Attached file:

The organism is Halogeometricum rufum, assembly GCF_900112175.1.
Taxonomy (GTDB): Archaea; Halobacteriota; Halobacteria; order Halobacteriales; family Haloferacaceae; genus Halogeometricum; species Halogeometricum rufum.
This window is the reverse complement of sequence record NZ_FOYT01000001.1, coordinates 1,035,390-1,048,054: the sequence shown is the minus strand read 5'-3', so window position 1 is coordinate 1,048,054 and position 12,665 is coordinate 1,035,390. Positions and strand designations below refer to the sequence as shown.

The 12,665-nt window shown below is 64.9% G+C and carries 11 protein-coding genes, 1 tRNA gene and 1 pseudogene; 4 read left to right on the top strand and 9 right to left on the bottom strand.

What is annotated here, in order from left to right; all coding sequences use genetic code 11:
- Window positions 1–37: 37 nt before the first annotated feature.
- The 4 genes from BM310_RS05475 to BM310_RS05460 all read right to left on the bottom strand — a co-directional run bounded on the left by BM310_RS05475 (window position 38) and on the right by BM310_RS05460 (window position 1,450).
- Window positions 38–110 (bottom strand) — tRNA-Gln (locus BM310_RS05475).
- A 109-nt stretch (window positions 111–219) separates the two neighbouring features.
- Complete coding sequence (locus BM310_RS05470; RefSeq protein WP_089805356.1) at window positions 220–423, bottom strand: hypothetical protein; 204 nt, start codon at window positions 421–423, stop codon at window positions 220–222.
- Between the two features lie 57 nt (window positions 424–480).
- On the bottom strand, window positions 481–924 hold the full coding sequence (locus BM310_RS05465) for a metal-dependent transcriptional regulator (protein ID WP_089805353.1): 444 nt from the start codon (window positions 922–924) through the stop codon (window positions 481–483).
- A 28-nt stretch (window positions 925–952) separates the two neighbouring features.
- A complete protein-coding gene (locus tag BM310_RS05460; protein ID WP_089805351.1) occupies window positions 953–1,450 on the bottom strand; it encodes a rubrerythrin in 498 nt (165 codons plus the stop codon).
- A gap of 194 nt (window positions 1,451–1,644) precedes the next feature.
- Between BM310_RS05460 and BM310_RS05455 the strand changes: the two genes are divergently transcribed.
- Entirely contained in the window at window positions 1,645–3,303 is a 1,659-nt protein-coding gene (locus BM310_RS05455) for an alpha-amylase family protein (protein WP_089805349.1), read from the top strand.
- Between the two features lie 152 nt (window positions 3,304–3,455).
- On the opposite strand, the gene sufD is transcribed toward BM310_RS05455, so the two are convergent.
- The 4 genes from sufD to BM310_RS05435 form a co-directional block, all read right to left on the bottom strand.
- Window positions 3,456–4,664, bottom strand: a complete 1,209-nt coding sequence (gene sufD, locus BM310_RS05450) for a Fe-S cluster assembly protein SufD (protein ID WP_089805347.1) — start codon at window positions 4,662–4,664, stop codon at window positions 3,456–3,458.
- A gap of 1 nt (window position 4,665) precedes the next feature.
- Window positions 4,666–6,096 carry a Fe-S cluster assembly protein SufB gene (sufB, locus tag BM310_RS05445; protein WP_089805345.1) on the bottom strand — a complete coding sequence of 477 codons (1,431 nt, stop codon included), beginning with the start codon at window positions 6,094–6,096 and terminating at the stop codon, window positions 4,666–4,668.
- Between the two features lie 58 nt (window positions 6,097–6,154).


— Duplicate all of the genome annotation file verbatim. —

The organism is Halogeometricum rufum, assembly GCF_900112175.1.
Taxonomy (GTDB): Archaea; Halobacteriota; Halobacteria; order Halobacteriales; family Haloferacaceae; genus Halogeometricum; species Halogeometricum rufum.
This window is the reverse complement of sequence record NZ_FOYT01000001.1, coordinates 1,035,390-1,048,054: the sequence shown is the minus strand read 5'-3', so window position 1 is coordinate 1,048,054 and position 12,665 is coordinate 1,035,390. Positions and strand designations below refer to the sequence as shown.

The 12,665-nt window shown below is 64.9% G+C and carries 11 protein-coding genes, 1 tRNA gene and 1 pseudogene; 4 read left to right on the top strand and 9 right to left on the bottom strand.

What is annotated here, in order from left to right; all coding sequences use genetic code 11:
- Window positions 1–37: 37 nt before the first annotated feature.
- The 4 genes from BM310_RS05475 to BM310_RS05460 all read right to left on the bottom strand — a co-directional run bounded on the left by BM310_RS05475 (window position 38) and on the right by BM310_RS05460 (window position 1,450).
- Window positions 38–110 (bottom strand) — tRNA-Gln (locus BM310_RS05475).
- A 109-nt stretch (window positions 111–219) separates the two neighbouring features.
- Complete coding sequence (locus BM310_RS05470; RefSeq protein WP_089805356.1) at window positions 220–423, bottom strand: hypothetical protein; 204 nt, start codon at window positions 421–423, stop codon at window positions 220–222.
- Between the two features lie 57 nt (window positions 424–480).
- On the bottom strand, window positions 481–924 hold the full coding sequence (locus BM310_RS05465) for a metal-dependent transcriptional regulator (protein ID WP_089805353.1): 444 nt from the start codon (window positions 922–924) through the stop codon (window positions 481–483).
- A 28-nt stretch (window positions 925–952) separates the two neighbouring features.
- A complete protein-coding gene (locus tag BM310_RS05460; protein ID WP_089805351.1) occupies window positions 953–1,450 on the bottom strand; it encodes a rubrerythrin in 498 nt (165 codons plus the stop codon).
- A gap of 194 nt (window positions 1,451–1,644) precedes the next feature.
- Between BM310_RS05460 and BM310_RS05455 the strand changes: the two genes are divergently transcribed.
- Entirely contained in the window at window positions 1,645–3,303 is a 1,659-nt protein-coding gene (locus BM310_RS05455) for an alpha-amylase family protein (protein WP_089805349.1), read from the top strand.
- Between the two features lie 152 nt (window positions 3,304–3,455).
- On the opposite strand, the gene sufD is transcribed toward BM310_RS05455, so the two are convergent.
- The 4 genes from sufD to BM310_RS05435 form a co-directional block, all read right to left on the bottom strand.
- Window positions 3,456–4,664, bottom strand: a complete 1,209-nt coding sequence (gene sufD, locus BM310_RS05450) for a Fe-S cluster assembly protein SufD (protein ID WP_089805347.1) — start codon at window positions 4,662–4,664, stop codon at window positions 3,456–3,458.
- A gap of 1 nt (window position 4,665) precedes the next feature.
- Window positions 4,666–6,096 carry a Fe-S cluster assembly protein SufB gene (sufB, locus tag BM310_RS05445; protein WP_089805345.1) on the bottom strand — a complete coding sequence of 477 codons (1,431 nt, stop codon included), beginning with the start codon at window positions 6,094–6,096 and terminating at the stop codon, window positions 4,666–4,668.
- Between the two features lie 58 nt (window positions 6,097–6,154).